Tony Nyiam is a retired Army Colonel. In this interview during the National Democratic Coalition (NADECO) symposium to mark the anniversary of June 12 in Lagos, he speaks on the security challenges Nigeria is facing, secessionist agitations and call for restructuring, among others. ANAYO EZUGWU reports
One of the takeaways from the symposium to mark this year’s anniversary of June 12 is that NADECO is in support of twhe recent resolution by the Southern Governors’ Forum. What are your thoughts on that?
We support what the southern governors have done. In fact, we also go along with what the Middle- Belt Forum has agreed. If a military man is to speak on security and he is talking about the challenges we face, right now I don’t need to tell anybody that Ndigbo are being killed and going through a lot.
There are a lot of killings in the South-East. If you come to the South-West, many border towns are witnessing trans-national Fulani herdsmen coming in and attacking and taking peoples land. In the far North, the Hausas are being killed in Zamfara, Katsina and Sokoto. You may have heard a few days ago, the governor of Katsina State that is the President’s home state crying out. In Niger State, the bandits have taken over many local governments and of course, we have in the North-East, Boko Haram, which is now a window for the Islamic State West Africa Province (ISWAP) that is the deadliest of all; those who killed the Boko Haram leader.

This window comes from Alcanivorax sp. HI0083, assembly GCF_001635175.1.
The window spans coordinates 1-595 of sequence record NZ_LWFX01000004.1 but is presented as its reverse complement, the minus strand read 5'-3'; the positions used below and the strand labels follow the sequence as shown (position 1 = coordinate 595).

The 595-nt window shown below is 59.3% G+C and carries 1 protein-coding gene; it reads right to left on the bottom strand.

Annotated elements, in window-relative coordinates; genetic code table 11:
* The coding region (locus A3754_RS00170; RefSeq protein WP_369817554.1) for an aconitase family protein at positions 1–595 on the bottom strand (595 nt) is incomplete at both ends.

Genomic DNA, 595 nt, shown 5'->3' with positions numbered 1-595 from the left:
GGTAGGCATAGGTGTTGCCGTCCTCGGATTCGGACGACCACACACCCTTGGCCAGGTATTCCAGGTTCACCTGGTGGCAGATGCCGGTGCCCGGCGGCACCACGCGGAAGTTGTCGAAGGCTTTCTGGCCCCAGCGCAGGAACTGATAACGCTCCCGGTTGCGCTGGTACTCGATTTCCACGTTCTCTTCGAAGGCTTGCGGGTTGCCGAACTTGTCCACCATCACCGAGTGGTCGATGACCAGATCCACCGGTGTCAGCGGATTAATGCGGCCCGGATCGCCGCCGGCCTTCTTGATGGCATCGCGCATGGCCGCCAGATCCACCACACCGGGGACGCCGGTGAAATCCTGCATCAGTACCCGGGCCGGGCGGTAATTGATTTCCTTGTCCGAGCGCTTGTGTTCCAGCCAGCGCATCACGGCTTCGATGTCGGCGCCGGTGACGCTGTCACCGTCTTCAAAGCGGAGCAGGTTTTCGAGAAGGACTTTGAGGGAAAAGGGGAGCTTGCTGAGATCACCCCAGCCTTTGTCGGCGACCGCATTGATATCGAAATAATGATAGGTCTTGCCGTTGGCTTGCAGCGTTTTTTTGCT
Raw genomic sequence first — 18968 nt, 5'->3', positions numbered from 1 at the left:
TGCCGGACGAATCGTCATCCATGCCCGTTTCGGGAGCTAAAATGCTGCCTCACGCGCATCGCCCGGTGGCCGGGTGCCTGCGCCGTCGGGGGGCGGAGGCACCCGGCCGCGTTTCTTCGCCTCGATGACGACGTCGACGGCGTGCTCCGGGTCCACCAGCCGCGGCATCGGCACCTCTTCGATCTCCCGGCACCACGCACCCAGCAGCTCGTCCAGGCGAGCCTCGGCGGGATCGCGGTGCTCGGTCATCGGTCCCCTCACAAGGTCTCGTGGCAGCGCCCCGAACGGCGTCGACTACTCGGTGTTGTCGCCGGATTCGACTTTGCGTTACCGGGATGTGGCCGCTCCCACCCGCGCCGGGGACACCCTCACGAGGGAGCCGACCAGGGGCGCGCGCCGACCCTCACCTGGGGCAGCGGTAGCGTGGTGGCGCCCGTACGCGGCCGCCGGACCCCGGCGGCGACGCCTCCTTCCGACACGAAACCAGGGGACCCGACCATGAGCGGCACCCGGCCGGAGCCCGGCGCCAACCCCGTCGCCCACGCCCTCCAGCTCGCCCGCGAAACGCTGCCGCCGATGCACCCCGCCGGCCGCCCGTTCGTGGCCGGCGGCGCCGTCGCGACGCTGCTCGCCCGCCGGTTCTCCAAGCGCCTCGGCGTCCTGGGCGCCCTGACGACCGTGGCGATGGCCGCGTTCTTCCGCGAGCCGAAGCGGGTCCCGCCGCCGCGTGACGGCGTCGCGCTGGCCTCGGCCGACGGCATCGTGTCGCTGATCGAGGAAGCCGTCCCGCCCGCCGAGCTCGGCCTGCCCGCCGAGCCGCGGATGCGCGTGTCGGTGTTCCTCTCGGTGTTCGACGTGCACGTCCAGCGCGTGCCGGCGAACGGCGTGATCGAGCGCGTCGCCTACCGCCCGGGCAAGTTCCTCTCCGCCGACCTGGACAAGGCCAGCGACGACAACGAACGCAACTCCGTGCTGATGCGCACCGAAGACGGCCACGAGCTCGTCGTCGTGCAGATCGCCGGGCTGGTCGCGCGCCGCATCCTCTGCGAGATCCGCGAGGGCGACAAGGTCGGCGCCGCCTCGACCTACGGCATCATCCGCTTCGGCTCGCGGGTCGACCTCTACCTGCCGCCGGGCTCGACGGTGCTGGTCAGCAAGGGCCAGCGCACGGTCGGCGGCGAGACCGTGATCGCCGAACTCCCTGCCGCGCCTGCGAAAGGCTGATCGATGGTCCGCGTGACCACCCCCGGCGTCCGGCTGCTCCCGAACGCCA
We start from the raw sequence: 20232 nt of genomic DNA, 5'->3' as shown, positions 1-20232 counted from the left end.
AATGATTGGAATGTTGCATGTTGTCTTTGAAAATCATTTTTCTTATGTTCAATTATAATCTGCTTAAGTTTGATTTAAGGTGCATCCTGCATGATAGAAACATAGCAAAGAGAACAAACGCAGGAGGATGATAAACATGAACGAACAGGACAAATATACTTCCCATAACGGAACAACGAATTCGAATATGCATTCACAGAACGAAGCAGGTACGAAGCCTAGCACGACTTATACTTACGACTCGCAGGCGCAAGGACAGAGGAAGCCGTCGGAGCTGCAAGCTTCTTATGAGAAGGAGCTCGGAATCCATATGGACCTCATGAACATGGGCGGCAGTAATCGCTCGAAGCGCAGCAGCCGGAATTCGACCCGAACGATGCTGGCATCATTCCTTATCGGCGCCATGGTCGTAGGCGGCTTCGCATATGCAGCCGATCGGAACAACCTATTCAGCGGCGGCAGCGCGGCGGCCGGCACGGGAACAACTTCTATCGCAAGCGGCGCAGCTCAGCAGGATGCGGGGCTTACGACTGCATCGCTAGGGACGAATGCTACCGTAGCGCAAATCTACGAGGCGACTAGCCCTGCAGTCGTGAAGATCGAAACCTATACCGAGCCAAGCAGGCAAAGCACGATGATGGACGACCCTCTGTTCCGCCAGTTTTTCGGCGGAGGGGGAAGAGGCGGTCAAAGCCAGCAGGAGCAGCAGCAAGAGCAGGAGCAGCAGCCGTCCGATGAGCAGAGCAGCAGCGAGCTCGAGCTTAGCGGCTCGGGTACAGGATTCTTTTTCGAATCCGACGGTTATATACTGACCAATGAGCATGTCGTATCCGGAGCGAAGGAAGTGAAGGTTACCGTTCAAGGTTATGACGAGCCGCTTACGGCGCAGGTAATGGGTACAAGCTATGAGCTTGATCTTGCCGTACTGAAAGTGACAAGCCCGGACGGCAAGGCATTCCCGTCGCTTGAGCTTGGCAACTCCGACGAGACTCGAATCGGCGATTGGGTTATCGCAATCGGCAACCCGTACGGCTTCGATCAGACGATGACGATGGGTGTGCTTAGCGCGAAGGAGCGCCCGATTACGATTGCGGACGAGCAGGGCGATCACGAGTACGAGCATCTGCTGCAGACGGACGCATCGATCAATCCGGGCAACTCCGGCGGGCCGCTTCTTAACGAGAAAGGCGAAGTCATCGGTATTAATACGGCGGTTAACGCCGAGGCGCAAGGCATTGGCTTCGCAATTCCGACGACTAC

This is two years since President Muhammadu Buhari changed the Democracy Day from May 29 to June 12, how would you address the challenges facing democracy in the country?
I think the best is that there is no choice to restructuring. Restructuring has to be first and foremost and if there is no restructuring, I don’t think that there will be Nigeria. So, we are under challenges. Apart from these challenges you see, we have a demographic challenge that is population. If you look at many cities and states, you will see an influx of young people coming in and taking over. Take a city like Ikoyi for example, if you check the residents of Ikoyi are about one resident owner to about ten settlers not to talk of other cities in Lagos. Having given you a picture of the challenges we face, what then is the role of the people? Let me remind us that a country is made up of people and the people are sovereign. The nation-state is an agent of the people and there is a distinction between nation-state and government because at times we mix them up. The nation-state is an agency of the people; it is not the other way round. The government is an agency of the nation-state. What I’m saying is that the people have the power but in Nigeria, we have become so docile that we do not realize the power of the people. It is the power of the people that made the changes in Egypt and Tunisia.
During the President’s recent interview on Arise Television, he spoke about grazing routes in contrast to the ban on open grazing. What is your take on that?